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Drama (...and plot)
Transcript of Drama (...and plot)
Often, plays are divided into five acts. This is what is known as a dramatic arc.
Types of Drama
A Drama is...
a particular type of fiction designed to be performed by actors on a stage in front of an audience.
An Introduction to Drama
Includes both stage and cinematic works.
Also known as the introduction, the exposition serves to provide background information regarding "the plot, characters' histories, setting, and theme".
In literature, this is achieved with the use of a (objective and invisible) narrator. It may also be achieved through a character using either dialogue or the expressing her thoughts.
In a literary plot, a series of incidences that build toward the point of greatest interest (the climax).
In Shrek's story, the primary conflict is whether or not he will get his swamp back. However, in order to do this, he must meet several challenges.
Scare away the angry mob.
Find Lord Farquaad AND defeat soldiers in his tournament.
Slay the dragon and retrieve Fiona from the tower.
Get Fiona back to Farquaad.
As the story progresses, each of Shrek's challenges increases in difficulty which adds to the dramatic tension of the tale.
The turning point, or point of no return, marking a change in the protagonist's journey either for better or worse. This is the most dramatic act in the story.
THIS IS WHERE THE PROTAGONIST EITHER WINS OR LOSES.
Conflicts are resolved
Balance is restored for the characters
A release of tension for the reader
The "Big Exhale"
The moment in the drama when you can relax; when you sit back in your chair a breathe a sigh of relief.
this act can also contain a final moment of suspense in which the resolution in doubt
A poem consisting of 14 lines, written in iambic pentameter, which follows a strict rhyme scheme.
A speech presented by a single character for the purpose of expressing their thoughts aloud.
May also be used to directly address another character or the audience.
"O Romeo, Romeo, wherefore art thou Romeo..."*
"...Now I am confident that you gentlemen will review without passion..."***
* from "Romeo and Juliet" http://www.shakespeare-monologues.org/plays/35?g=2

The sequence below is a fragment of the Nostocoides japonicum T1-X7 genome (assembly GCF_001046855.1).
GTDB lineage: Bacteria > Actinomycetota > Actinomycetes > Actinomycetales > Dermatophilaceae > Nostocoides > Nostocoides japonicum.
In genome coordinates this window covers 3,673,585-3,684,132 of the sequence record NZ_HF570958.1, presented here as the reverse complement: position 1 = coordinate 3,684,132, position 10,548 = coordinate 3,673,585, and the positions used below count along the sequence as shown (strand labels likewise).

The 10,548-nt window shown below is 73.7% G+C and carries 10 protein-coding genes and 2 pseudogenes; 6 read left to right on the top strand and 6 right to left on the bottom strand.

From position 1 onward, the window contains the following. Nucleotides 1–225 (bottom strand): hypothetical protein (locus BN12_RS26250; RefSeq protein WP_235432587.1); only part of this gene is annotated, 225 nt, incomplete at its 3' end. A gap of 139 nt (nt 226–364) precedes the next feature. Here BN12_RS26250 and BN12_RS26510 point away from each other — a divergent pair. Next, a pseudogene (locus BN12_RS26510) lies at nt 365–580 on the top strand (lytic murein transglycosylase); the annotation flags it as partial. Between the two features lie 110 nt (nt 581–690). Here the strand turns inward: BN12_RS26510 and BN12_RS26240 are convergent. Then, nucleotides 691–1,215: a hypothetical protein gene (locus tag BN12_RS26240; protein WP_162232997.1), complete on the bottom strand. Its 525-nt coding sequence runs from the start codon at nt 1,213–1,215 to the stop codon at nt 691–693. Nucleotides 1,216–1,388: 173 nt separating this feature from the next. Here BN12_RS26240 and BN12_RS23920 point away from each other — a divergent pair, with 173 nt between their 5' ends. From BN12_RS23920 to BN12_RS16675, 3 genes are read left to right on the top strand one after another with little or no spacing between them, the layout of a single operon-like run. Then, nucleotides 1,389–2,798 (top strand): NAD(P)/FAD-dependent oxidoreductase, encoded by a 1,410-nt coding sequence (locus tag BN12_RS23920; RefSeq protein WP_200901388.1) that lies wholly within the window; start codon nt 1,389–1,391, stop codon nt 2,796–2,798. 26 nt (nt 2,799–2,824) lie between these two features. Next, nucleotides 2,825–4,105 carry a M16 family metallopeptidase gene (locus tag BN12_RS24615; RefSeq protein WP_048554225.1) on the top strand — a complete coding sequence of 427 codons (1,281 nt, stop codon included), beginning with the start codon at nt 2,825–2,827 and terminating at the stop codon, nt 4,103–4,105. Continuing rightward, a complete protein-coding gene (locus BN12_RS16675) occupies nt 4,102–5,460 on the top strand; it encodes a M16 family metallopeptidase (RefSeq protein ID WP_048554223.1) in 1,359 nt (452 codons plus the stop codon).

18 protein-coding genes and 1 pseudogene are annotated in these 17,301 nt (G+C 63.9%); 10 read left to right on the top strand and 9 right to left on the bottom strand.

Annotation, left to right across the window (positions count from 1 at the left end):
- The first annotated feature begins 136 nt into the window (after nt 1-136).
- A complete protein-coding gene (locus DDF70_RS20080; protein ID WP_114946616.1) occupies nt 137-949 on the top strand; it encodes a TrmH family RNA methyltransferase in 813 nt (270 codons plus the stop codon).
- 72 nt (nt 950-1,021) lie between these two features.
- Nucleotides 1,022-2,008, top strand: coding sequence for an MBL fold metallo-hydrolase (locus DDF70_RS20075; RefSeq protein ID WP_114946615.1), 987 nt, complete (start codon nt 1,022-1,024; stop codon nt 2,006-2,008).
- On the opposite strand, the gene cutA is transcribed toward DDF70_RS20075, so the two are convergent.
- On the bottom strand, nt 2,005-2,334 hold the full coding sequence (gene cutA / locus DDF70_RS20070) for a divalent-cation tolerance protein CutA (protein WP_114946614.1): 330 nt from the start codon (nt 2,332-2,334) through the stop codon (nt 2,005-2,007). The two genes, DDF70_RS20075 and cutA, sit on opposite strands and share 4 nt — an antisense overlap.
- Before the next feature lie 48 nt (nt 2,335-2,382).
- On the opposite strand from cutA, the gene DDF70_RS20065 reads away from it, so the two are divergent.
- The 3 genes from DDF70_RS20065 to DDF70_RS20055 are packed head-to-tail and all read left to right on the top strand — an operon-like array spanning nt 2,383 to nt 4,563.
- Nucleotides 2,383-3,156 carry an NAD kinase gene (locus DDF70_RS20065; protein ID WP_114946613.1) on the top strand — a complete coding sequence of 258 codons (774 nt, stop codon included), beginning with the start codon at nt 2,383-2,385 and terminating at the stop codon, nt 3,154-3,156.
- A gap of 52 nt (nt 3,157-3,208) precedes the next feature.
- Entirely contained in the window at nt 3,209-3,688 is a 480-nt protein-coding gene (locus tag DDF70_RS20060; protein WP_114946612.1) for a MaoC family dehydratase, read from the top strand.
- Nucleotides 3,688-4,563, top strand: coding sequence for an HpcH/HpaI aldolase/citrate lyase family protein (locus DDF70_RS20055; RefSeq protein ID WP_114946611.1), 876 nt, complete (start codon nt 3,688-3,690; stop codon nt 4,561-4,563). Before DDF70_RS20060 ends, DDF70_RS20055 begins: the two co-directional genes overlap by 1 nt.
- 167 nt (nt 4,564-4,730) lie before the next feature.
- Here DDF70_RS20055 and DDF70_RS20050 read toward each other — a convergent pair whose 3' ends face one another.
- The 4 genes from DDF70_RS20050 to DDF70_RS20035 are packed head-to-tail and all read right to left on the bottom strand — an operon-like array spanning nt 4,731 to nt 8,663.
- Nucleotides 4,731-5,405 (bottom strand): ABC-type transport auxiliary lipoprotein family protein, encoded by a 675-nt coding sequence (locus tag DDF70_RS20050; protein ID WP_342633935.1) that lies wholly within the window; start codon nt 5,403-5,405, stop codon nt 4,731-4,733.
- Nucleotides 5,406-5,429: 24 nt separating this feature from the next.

** from "Gladiator" http://www.monologuedb.com/dramatic-male-monologues/gladiator-maximus-decimus-meridius/
*** from "To Kill a Mockingbird" http://www.monologuedb.com/dramatic-male-monologues/to-kill-a-mockingbird-atticus-finch/
When a character speaks to herself to sort out thoughts or feelings. Other characters in the drama are unaware of what is being said.
In an aside, the character speaks to the audience directly. Unlike monologues or soliloquies, an aside is usually a brief comment. It is a statement which reflects the true thoughts the character.
The main character of a literary (theatrical, cinematic, or musical) narrative who is engaged in conflict usually because of the antagonist.
A character, group of characters, or institution, representing the opposing force with which the protagonist must contend.
Opponent or competitor
ANY PRODUCTION (THEATRE, TELEVISION, OR FILM) WHICH USES HUMOR AS A PRIMARY MEANS TO TELL A STORY.
Situation Comedy (Sitcom)
CHARACTERIZED BY ITS FOCUS ON HUMAN SUFFERING. ALLOWS THE AUDIENCE A SENSE OF CATHARSIS. ALSO USED TO HIGHLIGHT THE POWER OF CULTURAL IDENTITY AS WELL AS THE CONTINUOUS IMPACT OF HISTORY.
An act is is a "division or unit of
Plays can have as few as one act or as many as five.
A scene is the part of the play in
which there is no change in time
This can also be a single piece of
action that happens in one place
in a play, film, or book.
Example: The balcony scene from Romeo & Juliet.
The pattern of syllables in a given line of poetry. These syllables, which can be in pairs or trios, may be stressed or unstressed. Two syllables paired together is called a
A metrical foot. Characteried by the use of one unstressed, or short, syllable and one stressed, or long, syllable.
Think of a heart beat: da DUM da DUM da DUM da DUM da DUM
What, then, is iambic pentameter?
The purpose of the foil is to show contrast with another character in order to showcase a particular skill or quality of that character; to complement that character.
Foils are most noticeable when they are a part of teams or duos. Can you think of any? Who is the foil in the relationship?
A pun is a (usually) humorous play on a word or words which suggests a multiple meaning or meanings.
I wondered why the baseball was getting bigger. Then it hit me.
Romeo: “Not I, believe me. You have dancing shoes
With nimble soles; I have a soul of lead
So stakes me to the ground I cannot move.”
Romeo and Juliet (Act I scene IV)
A dominant idea.
In literature, motifs can be created using various literary devices, structure, and language. A single object, when used strategically, can help establish motif.
Do not confuse motif with theme. Motif is a repeating detail meant to enhance symbolic meaning. Motifs can be objects, images, spoken or written phrases, sounds, or physical movements.
Abbott, H. Porter (2008). The Cambridge Introduction to Narrative. Cambridge: Cambridge University Press. pp. 95. ISBN 978-0-521-88719-9.
When the reader or audience is privvy to information the characters lack.
This is especially true in tragic plays and literature
A combination of contradictory words.
How many oxymora can you spot in the following paragraph?
Ever noticed that it's simply impossible to find seriously funny oxymorons online? The only choice is to ask one of those paid volunteers at the library – the ones in the long-sleeved T-shirts – for an original copy of some obviously obscure documents that were found missing amongst some paperwork almost exactly one hundred years ago.
A description or direction of a setting or character written in to a play (or script).